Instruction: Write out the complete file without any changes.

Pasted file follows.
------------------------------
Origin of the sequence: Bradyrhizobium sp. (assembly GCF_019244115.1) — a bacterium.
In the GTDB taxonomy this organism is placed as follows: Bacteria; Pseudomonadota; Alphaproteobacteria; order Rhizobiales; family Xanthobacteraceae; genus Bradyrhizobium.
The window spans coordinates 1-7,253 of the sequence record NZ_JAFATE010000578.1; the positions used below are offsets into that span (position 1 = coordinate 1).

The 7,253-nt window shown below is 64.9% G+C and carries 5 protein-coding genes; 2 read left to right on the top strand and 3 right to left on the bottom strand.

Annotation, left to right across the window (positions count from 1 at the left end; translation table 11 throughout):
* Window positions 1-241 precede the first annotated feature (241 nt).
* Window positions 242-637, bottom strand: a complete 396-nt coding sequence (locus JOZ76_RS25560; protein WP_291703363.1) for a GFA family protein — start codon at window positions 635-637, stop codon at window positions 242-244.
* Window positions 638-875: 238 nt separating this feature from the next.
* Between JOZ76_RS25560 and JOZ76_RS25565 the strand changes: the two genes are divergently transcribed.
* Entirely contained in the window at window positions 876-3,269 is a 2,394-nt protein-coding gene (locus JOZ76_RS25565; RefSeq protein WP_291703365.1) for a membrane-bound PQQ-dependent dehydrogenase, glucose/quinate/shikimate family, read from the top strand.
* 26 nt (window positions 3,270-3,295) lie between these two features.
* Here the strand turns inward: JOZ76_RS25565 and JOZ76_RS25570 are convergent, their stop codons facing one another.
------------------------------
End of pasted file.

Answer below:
Origin of the sequence: Bradyrhizobium sp. (assembly GCF_019244115.1) — a bacterium.
In the GTDB taxonomy this organism is placed as follows: Bacteria; Pseudomonadota; Alphaproteobacteria; order Rhizobiales; family Xanthobacteraceae; genus Bradyrhizobium.
The window spans coordinates 1-7,253 of the sequence record NZ_JAFATE010000578.1; the positions used below are offsets into that span (position 1 = coordinate 1).

The 7,253-nt window shown below is 64.9% G+C and carries 5 protein-coding genes; 2 read left to right on the top strand and 3 right to left on the bottom strand.

Annotation, left to right across the window (positions count from 1 at the left end; translation table 11 throughout):
* Window positions 1-241 precede the first annotated feature (241 nt).
* Window positions 242-637, bottom strand: a complete 396-nt coding sequence (locus JOZ76_RS25560; protein WP_291703363.1) for a GFA family protein — start codon at window positions 635-637, stop codon at window positions 242-244.
* Window positions 638-875: 238 nt separating this feature from the next.
* Between JOZ76_RS25560 and JOZ76_RS25565 the strand changes: the two genes are divergently transcribed.
* Entirely contained in the window at window positions 876-3,269 is a 2,394-nt protein-coding gene (locus JOZ76_RS25565; RefSeq protein WP_291703365.1) for a membrane-bound PQQ-dependent dehydrogenase, glucose/quinate/shikimate family, read from the top strand.
* 26 nt (window positions 3,270-3,295) lie between these two features.
* Here the strand turns inward: JOZ76_RS25565 and JOZ76_RS25570 are convergent, their stop codons facing one another.